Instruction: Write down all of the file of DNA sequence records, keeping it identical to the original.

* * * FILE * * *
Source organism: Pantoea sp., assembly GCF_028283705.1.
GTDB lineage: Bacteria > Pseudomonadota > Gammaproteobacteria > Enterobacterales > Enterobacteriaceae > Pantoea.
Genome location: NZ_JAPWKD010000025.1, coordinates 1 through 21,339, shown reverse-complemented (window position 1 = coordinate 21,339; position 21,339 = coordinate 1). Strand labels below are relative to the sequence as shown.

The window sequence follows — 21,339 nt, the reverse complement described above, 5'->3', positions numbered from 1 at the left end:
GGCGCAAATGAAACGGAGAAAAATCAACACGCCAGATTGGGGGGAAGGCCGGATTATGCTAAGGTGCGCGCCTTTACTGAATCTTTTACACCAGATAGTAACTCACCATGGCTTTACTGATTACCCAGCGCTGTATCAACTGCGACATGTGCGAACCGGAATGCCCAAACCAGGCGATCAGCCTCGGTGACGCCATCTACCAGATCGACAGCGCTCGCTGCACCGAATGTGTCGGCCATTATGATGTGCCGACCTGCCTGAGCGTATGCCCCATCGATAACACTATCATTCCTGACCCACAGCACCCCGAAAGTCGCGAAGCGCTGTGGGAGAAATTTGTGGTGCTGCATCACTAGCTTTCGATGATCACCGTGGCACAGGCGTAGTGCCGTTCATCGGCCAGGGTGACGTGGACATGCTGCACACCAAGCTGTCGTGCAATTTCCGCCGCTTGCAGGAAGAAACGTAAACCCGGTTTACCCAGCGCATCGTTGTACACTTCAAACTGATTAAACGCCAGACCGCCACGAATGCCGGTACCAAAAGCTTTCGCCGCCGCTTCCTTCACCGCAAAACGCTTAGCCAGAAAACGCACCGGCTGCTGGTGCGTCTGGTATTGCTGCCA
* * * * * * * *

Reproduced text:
Source organism: Pantoea sp., assembly GCF_028283705.1.
GTDB lineage: Bacteria > Pseudomonadota > Gammaproteobacteria > Enterobacterales > Enterobacteriaceae > Pantoea.
Genome location: NZ_JAPWKD010000025.1, coordinates 1 through 21,339, shown reverse-complemented (window position 1 = coordinate 21,339; position 21,339 = coordinate 1). Strand labels below are relative to the sequence as shown.

The window sequence follows — 21,339 nt, the reverse complement described above, 5'->3', positions numbered from 1 at the left end:
GGCGCAAATGAAACGGAGAAAAATCAACACGCCAGATTGGGGGGAAGGCCGGATTATGCTAAGGTGCGCGCCTTTACTGAATCTTTTACACCAGATAGTAACTCACCATGGCTTTACTGATTACCCAGCGCTGTATCAACTGCGACATGTGCGAACCGGAATGCCCAAACCAGGCGATCAGCCTCGGTGACGCCATCTACCAGATCGACAGCGCTCGCTGCACCGAATGTGTCGGCCATTATGATGTGCCGACCTGCCTGAGCGTATGCCCCATCGATAACACTATCATTCCTGACCCACAGCACCCCGAAAGTCGCGAAGCGCTGTGGGAGAAATTTGTGGTGCTGCATCACTAGCTTTCGATGATCACCGTGGCACAGGCGTAGTGCCGTTCATCGGCCAGGGTGACGTGGACATGCTGCACACCAAGCTGTCGTGCAATTTCCGCCGCTTGCAGGAAGAAACGTAAACCCGGTTTACCCAGCGCATCGTTGTACACTTCAAACTGATTAAACGCCAGACCGCCACGAATGCCGGTACCAAAAGCTTTCGCCGCCGCTTCCTTCACCGCAAAACGCTTAGCCAGAAAACGCACCGGCTGCTGGTGCGTCTGGTATTGCTGCCA